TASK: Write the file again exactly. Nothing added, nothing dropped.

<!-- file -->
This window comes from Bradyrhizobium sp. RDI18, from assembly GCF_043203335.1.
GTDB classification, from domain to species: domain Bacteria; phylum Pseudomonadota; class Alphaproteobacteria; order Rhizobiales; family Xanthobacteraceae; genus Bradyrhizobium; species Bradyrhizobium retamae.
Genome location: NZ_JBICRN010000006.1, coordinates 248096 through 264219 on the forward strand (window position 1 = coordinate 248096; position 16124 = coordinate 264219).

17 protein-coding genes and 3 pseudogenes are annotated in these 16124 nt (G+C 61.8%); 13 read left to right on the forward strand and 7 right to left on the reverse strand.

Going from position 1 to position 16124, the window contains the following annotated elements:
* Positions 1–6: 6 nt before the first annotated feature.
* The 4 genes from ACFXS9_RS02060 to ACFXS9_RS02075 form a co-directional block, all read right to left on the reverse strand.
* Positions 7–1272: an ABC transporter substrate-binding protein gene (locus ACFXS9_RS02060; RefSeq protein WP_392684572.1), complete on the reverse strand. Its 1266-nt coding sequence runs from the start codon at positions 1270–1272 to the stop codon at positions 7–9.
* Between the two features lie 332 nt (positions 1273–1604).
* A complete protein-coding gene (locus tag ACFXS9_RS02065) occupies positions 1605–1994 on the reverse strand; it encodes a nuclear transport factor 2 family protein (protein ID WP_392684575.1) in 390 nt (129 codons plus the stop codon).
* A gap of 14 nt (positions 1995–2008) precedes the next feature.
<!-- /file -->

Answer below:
This window comes from Bradyrhizobium sp. RDI18, from assembly GCF_043203335.1.
GTDB classification, from domain to species: domain Bacteria; phylum Pseudomonadota; class Alphaproteobacteria; order Rhizobiales; family Xanthobacteraceae; genus Bradyrhizobium; species Bradyrhizobium retamae.
Genome location: NZ_JBICRN010000006.1, coordinates 248096 through 264219 on the forward strand (window position 1 = coordinate 248096; position 16124 = coordinate 264219).

17 protein-coding genes and 3 pseudogenes are annotated in these 16124 nt (G+C 61.8%); 13 read left to right on the forward strand and 7 right to left on the reverse strand.

Going from position 1 to position 16124, the window contains the following annotated elements:
* Positions 1–6: 6 nt before the first annotated feature.
* The 4 genes from ACFXS9_RS02060 to ACFXS9_RS02075 form a co-directional block, all read right to left on the reverse strand.
* Positions 7–1272: an ABC transporter substrate-binding protein gene (locus ACFXS9_RS02060; RefSeq protein WP_392684572.1), complete on the reverse strand. Its 1266-nt coding sequence runs from the start codon at positions 1270–1272 to the stop codon at positions 7–9.
* Between the two features lie 332 nt (positions 1273–1604).
* A complete protein-coding gene (locus tag ACFXS9_RS02065) occupies positions 1605–1994 on the reverse strand; it encodes a nuclear transport factor 2 family protein (protein ID WP_392684575.1) in 390 nt (129 codons plus the stop codon).
* A gap of 14 nt (positions 1995–2008) precedes the next feature.